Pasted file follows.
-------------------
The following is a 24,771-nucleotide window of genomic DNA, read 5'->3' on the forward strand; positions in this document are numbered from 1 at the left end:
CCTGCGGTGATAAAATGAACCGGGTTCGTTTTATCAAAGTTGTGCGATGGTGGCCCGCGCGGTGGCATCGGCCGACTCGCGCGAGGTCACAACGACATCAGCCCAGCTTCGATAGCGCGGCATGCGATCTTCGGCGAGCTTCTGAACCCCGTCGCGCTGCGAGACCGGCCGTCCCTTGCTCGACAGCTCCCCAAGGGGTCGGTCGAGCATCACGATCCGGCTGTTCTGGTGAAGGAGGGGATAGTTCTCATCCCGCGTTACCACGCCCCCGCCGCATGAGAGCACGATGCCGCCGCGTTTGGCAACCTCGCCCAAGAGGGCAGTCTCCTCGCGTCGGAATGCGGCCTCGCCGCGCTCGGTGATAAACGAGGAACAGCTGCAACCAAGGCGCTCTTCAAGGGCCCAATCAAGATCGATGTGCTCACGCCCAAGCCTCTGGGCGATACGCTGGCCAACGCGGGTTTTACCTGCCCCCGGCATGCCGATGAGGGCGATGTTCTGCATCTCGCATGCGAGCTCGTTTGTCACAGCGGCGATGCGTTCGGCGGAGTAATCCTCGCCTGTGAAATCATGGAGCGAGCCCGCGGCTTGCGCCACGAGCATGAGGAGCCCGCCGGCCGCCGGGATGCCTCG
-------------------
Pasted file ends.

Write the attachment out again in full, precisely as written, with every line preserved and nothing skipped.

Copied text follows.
The following is a 24,771-nucleotide window of genomic DNA, read 5'->3' on the forward strand; positions in this document are numbered from 1 at the left end:
CCTGCGGTGATAAAATGAACCGGGTTCGTTTTATCAAAGTTGTGCGATGGTGGCCCGCGCGGTGGCATCGGCCGACTCGCGCGAGGTCACAACGACATCAGCCCAGCTTCGATAGCGCGGCATGCGATCTTCGGCGAGCTTCTGAACCCCGTCGCGCTGCGAGACCGGCCGTCCCTTGCTCGACAGCTCCCCAAGGGGTCGGTCGAGCATCACGATCCGGCTGTTCTGGTGAAGGAGGGGATAGTTCTCATCCCGCGTTACCACGCCCCCGCCGCATGAGAGCACGATGCCGCCGCGTTTGGCAACCTCGCCCAAGAGGGCAGTCTCCTCGCGTCGGAATGCGGCCTCGCCGCGCTCGGTGATAAACGAGGAACAGCTGCAACCAAGGCGCTCTTCAAGGGCCCAATCAAGATCGATGTGCTCACGCCCAAGCCTCTGGGCGATACGCTGGCCAACGCGGGTTTTACCTGCCCCCGGCATGCCGATGAGGGCGATGTTCTGCATCTCGCATGCGAGCTCGTTTGTCACAGCGGCGATGCGTTCGGCGGAGTAATCCTCGCCTGTGAAATCATGGAGCGAGCCCGCGGCTTGCGCCACGAGCATGAGGAGCCCGCCGGCCGCCGGGATGCCTCG